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Thread: Movements and Robustness (Robusticity?)

  1. #1

    Movements and Robustness (Robusticity?)

    I was wondering to myself about nothing of any consequence and the whole issue of robustness of movements inserted itself into my train of thought.

    I suppose my main question is: to what degree are some movement in themselves more robust than others?

    Other questions:

    * are any of the main movements de nos jours (2824, 2892, 9015, 2500, 8500 etc etc) particularly more or less robust?
    * were any movements of the past superior in this respect?
    * how much more of a difference does the rest of the watch make?
    * are some movements good at surviving one big single shock, but poor at steady timekeeping while being subjected to many minor shocks?

    It seems to me that the vast majority of things I've read on this subject have been at best anecdotal, and moreoften hearsay.

    Anyone able to shed some well-informed light on any of this?

    If in doubt, please just say something along the lines of "if you are actually bothered about robustness of the movement, then perhaps mechanical movements are not for you"

  2. #2
    It's all compromises. Generally the thing that breaks is the balance as the two pivots have to be hardened to not wear unacceptably but that makes them brittle and so on. This is why shock protection is so important - by allowing everything to shift, even a little bit, under a shock loading the shock can be spread out and avoid snapping. Obviously the same problem exists across the watch. The going train is also holding back the force of the wound spring so is always dealing with a fairly meaty lateral load which makes dealing with a shock loading problematic. The problem is that the larger you make the pivots, the more friction there will be, and so on.

    Any well designed watch movement will try to balance these compromises out, but ultimately it comes down to the metallurgy. Smiths movements for example, rarely suffer excessive wear on pivots, but snap quite easily. Most Chinese stuff I have seen tends to bend the pivot.

    There's a load of movement considerations too, but they involve thoughts about leverage, torque and so on which I'm not up to going on about right now. Personally if I were throwing something against a wall, I'd probably go for a 2824, just because.

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  4. #3
    Member Steppy's Avatar
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    I've always read/seen many many people talk about the robustness of Rolex movements, for example the 3135. Does the height/thickness of a movement play a part, at 6mm thick the rolex movement is pretty thick.

    Also when describing ETA movements the 2824 is always described by someone as a robust movement or a "workhorse" yet no one says the same thing about the ETA 2892. Again the 2824 is 1mm thick than the 2892.

    Just anecdotal musing there, I suspect the "robustness" of a movement is most affected by quality of materials, intelligent design and effective lubrication.

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    Bone Collector Bwana's Avatar
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    I know Muhle Glashutte claims their SAR, with a Sellita SW200 26 jewels (a special shockproof automatic movement)...is as tough as it gets.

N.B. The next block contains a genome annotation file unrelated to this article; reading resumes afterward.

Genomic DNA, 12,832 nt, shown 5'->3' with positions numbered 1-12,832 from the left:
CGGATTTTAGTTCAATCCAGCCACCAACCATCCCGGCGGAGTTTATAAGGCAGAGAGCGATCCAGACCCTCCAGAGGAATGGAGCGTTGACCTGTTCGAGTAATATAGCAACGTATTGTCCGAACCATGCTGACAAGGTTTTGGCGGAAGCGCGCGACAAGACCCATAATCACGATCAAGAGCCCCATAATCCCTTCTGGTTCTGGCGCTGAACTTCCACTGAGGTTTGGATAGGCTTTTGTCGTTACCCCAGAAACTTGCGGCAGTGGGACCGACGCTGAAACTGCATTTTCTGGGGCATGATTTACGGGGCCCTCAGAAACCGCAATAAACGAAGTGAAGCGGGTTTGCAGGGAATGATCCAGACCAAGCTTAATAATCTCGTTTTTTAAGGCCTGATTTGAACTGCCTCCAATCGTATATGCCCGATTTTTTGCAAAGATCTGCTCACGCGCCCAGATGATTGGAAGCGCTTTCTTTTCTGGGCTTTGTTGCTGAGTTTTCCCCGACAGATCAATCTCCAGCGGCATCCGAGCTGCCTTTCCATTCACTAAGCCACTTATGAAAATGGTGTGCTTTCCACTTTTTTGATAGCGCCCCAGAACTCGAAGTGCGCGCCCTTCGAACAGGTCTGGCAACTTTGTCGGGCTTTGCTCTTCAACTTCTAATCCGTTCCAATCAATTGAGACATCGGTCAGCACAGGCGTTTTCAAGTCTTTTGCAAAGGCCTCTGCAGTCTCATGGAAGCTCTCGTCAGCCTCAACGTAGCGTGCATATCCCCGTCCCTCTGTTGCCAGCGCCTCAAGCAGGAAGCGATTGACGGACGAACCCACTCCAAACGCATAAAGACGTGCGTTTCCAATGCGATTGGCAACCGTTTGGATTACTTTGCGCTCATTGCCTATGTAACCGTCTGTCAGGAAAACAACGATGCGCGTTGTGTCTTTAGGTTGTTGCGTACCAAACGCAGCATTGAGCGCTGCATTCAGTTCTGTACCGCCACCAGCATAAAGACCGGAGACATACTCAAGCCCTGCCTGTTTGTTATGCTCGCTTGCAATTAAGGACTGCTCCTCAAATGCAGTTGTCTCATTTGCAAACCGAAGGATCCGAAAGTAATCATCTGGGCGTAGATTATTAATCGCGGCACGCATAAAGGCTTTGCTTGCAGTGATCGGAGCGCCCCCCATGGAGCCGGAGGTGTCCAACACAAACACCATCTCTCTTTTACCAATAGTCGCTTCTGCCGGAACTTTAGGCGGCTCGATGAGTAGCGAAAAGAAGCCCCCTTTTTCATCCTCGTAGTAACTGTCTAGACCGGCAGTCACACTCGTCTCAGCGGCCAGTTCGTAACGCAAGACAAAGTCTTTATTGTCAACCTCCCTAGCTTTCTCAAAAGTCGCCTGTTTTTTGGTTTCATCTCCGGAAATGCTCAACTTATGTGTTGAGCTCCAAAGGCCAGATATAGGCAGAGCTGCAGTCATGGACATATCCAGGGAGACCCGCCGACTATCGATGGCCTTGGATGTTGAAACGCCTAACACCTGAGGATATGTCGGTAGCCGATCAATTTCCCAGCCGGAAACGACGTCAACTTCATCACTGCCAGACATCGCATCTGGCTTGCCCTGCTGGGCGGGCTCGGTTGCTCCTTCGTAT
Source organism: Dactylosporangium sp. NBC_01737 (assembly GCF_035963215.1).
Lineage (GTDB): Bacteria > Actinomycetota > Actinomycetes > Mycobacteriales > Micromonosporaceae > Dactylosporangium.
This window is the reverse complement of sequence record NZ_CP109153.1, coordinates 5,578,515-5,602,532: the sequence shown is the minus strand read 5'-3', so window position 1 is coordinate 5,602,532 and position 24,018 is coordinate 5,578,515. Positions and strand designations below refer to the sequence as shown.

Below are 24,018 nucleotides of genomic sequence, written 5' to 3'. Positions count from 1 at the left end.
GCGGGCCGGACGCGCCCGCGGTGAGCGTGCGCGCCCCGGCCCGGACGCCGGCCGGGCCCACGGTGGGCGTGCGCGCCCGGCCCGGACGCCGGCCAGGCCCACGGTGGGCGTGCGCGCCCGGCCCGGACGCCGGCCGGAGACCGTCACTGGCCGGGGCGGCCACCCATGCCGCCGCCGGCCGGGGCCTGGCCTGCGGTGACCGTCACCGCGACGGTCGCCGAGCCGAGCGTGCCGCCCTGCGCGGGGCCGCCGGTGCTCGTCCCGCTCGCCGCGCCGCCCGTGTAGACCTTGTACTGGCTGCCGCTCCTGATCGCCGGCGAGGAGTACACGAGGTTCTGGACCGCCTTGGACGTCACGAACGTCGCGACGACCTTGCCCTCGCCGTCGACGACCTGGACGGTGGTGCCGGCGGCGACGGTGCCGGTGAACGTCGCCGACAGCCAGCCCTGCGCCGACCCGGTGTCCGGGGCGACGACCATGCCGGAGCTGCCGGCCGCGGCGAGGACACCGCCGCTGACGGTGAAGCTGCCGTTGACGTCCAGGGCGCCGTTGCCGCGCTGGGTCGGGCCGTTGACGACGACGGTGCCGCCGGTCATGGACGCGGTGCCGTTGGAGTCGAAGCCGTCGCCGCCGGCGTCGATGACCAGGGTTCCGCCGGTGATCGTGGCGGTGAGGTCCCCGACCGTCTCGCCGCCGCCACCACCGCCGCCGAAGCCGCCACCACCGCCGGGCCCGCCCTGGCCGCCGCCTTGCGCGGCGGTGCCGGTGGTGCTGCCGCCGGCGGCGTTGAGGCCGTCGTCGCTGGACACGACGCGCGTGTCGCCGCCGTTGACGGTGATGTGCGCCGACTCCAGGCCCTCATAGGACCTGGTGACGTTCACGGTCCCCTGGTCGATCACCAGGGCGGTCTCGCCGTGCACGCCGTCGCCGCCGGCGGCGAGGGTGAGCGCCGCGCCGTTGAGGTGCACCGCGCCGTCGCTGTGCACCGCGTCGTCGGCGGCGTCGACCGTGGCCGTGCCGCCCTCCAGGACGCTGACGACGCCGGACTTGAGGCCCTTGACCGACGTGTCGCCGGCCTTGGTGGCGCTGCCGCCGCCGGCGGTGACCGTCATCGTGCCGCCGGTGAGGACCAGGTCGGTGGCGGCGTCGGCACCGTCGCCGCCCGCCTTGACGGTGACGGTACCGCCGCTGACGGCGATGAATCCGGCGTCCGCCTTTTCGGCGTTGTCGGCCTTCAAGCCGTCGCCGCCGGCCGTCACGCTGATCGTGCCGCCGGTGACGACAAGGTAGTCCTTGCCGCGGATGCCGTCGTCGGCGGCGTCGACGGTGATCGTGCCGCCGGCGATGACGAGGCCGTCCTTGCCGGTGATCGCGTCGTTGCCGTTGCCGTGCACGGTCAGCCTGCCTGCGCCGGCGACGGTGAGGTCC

MG SAR lume shot.JPG
    Last edited by Bwana; Mar 15, 2015 at 10:02 PM.

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    Member Steppy's Avatar
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    Quote Originally Posted by Bwana View Post
    I know Muhle Glashutte claims their SAR, WITH A Sellita SW200 26 jewels (a special shockproof automatic movement)...is as tough as it gets.

    MG SAR lume shot.JPG

    An ETA 2824 clone is now a special shockproof movement!!

    Seems to be a running thing though, Bremont and Damasko both use ETA2824/2836 in their "tough" watches

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    Bone Collector Bwana's Avatar
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    Quote Originally Posted by Steppy View Post
    How is an ETA 2824 clone with Muhle's woodpecker regulation a special shockproof movement!!

    Seems to be a running thing though, Bremont and Damasko both use ETA2824/2836 in their "tough" watches
    I'm not sure ?, I just wear it But that is a quote from MG's site..."shockproof"

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    Member Steppy's Avatar
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    During times on the various forums I've seen a lot of people describe the Valjoux 7750 as particularly robust also (7.9mm thick)

  11. #8
    Quote Originally Posted by Steppy View Post
    An ETA 2824 clone is now a special shockproof movement!!

    Seems to be a running thing though, Bremont and Damasko both use ETA2824/2836 in their "tough" watches
    I think Muhle have done something to the SW200. What though I've no idea

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    Quote Originally Posted by Der Amf View Post
    I think Muhle have done something to the SW200. What though I've no idea

    They added a Woodpecker regulation system to it, Muhle rotor, and they produce a number of the parts themselves in their factory. Nothing to do with shockproof though

  13. #10
    Bone Collector Bwana's Avatar
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    Quote Originally Posted by Der Amf View Post
    I think Muhle have done something to the SW200. What though I've no idea
    I read a long discussion on the changes over at the "Dark side", but would have to search for the answer. Supposedly it had "heavy modification" added to the "tough" state for rescue pilots of the German Navy.

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